The students, for the most part, saw their role in learning as listening and taking notes and answering questions and complete tasks.  A small number of students considered group or collaborative  work effective.

Monday, 25 May 2015

Survey questions

I wanted to ascertain how engaged my year nine class were with their present learning.  I was also interested in their perception of flipped learning and how they thought they might respond to it.

The questions I decided to ask on a Google Form were:

Tuesday, 19 May 2015

Research and the Maori Community.

A recent Ingenio article by Judy Wilford (2015) discusses the impact of research that encompasses the needs of Maori.  The research process, implemented by neurobiologist  Dr Melanie Cheung and focussed on  brain function in relation to Huntingdon's disease,  is almost entirely conducted by Maori researchers on  Maori subjects. In order to work out the way in which to proceed with the research they consulted widely with Iwi to ensure the proper  protocols were followed and the researchers ensured Tikanga Maori was an integral part  in the way the research was implemented. The final comment in the article "We're discovering that what is good for Maori is likely to be good for others as well."  suggests that these researchers have found a way to ensure that their process can benefit everyone.

This article interested me because it modelled a research process that allowed the participants to receive a treatment that was appropriate to their culture and that nurtured this aspect. Actions such as  greeting the participants with Karakia, eating with them and showing them the space in which they will work together all serve to make them feel valued and safe in an otherwise hostile hospital environment.

Quite a lot!  How often as teachers or researchers do we take into account the cultural background and level of comfort our students experience in school?  How often are they consulted about how their assessment data is used and the way it is shared with others?  School is a contrived environment that reflects a eurocentric model of education.  The majority imposes its understandings of what is important on students and their whanau.  This may be considered a necessary evil - that we have a certain amount of content that must be covered and this is how we will cover it.   But do we need to question the validity of that content and those assessments for students whose cultural experiences are vastly different from our own?  When conducting research or being involved in a research initiative do we need to consult with participants to ensure their cultural needs are taken into account and acknowledged by the researchers and the method of research?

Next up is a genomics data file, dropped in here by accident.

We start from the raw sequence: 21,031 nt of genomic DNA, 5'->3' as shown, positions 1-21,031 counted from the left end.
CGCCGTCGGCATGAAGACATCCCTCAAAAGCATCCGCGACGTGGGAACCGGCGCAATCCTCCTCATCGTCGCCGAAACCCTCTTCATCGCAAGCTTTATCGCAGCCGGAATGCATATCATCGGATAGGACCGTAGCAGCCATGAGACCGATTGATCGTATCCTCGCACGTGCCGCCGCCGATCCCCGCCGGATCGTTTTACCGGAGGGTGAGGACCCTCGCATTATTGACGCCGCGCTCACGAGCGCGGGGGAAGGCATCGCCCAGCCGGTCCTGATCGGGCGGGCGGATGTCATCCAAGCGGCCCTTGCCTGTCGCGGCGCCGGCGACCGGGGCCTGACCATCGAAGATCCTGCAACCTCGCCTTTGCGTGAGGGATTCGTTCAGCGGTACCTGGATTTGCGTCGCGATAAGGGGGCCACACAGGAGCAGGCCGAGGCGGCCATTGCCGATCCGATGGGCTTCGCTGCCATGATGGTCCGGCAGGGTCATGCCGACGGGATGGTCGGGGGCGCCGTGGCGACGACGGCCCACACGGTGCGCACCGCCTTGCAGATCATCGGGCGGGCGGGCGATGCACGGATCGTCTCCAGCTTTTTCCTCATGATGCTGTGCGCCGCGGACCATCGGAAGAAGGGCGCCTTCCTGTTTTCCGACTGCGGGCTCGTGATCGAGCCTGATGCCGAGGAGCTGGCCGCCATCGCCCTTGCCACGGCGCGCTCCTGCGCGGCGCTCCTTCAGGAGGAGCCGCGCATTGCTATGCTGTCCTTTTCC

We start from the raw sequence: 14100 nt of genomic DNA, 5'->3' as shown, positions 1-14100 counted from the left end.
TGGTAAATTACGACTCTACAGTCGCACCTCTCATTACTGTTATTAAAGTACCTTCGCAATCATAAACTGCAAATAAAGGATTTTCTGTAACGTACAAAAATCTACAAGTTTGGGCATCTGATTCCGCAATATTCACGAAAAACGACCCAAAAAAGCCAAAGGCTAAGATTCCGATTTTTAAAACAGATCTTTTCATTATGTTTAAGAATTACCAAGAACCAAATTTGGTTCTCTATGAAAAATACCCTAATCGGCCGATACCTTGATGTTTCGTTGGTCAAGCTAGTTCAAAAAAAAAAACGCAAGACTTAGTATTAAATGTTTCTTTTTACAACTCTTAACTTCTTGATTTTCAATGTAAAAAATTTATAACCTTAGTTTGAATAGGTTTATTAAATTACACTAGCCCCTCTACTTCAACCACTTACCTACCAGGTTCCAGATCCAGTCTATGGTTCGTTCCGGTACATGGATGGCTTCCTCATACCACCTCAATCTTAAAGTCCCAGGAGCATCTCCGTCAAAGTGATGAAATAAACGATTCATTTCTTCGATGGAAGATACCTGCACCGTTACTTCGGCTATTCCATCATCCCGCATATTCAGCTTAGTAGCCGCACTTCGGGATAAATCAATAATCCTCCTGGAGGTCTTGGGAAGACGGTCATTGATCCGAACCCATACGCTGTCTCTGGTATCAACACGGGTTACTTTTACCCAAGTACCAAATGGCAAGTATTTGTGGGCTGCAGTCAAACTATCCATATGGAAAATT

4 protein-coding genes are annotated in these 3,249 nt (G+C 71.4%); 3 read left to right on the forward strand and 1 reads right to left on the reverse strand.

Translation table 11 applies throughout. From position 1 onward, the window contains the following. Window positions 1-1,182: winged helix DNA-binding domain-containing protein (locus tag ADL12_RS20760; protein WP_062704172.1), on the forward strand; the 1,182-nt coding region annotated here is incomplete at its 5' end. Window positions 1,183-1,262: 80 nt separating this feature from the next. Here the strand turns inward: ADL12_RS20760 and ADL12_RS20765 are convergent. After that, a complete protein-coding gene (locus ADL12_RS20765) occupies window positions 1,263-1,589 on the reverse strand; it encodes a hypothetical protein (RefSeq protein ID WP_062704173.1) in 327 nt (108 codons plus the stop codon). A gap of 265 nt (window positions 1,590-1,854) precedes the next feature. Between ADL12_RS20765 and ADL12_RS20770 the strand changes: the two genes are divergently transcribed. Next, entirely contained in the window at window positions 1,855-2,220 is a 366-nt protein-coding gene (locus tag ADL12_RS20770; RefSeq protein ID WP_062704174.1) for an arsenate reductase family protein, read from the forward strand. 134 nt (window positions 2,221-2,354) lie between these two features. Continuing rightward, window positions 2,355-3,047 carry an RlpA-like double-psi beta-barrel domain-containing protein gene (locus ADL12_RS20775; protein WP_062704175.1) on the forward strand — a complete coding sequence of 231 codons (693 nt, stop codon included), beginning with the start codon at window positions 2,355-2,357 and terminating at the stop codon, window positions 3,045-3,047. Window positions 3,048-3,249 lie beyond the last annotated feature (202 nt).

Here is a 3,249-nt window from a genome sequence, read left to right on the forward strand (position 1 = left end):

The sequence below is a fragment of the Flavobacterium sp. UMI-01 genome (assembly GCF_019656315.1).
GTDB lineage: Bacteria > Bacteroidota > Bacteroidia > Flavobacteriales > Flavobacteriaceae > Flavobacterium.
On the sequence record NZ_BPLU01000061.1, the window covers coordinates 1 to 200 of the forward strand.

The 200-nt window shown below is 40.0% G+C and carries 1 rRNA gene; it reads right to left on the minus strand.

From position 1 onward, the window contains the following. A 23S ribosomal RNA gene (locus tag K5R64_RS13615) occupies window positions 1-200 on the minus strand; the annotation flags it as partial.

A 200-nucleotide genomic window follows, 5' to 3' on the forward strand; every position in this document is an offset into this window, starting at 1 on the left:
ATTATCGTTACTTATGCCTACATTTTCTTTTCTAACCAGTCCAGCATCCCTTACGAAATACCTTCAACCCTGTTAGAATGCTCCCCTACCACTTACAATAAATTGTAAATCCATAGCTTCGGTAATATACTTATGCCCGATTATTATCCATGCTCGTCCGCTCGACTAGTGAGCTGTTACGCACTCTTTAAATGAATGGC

The flipped classroom model could prove to be one way in which Maori and Pasifika students can begin to control the content of their learning and the focus of assessments.  The research process into the impact of the flipped classroom on reluctant learners could model for them a new way of interacting with others and a different way of talking about learning.

Wilford, J. (2015 Autumn).  Powering the Brain. Ingenio, pp28-29

Tuesday, 12 May 2015

What does my community look like?

The focus community for the engagement plan is my year nine class.  The class has a range of cultures including , Maori, NZ European,  Pasifika, African, Fijian Indian, and Indonesian. Almost a third of the students are Maori.  

As well as a range of cultures there is also a range of abilities.  Some of the students received level  three (basic) in their reading test at the beginning of the year while others are operating at  level five (advanced) on the curriculum.  Although the reading asttle is only one test it does give an indication of  student's ability to comprehend complex text.  The variation in scores means the learning has to be differentiated across a wide range of student levels.

Motivation is also an important factor in this community.  Many of these students are disengaged with  learning.  They struggle to see the purpose of many of the topics covered in class and do not have sufficient independent learning skills to be able to self-direct.  

Saturday, 9 May 2015

My research proposal and justification.

My research will focus on the questions about flipped learning that my literature review did not answer. Those questions will include:

  • What is the level of ownership students have over their learning at the present time.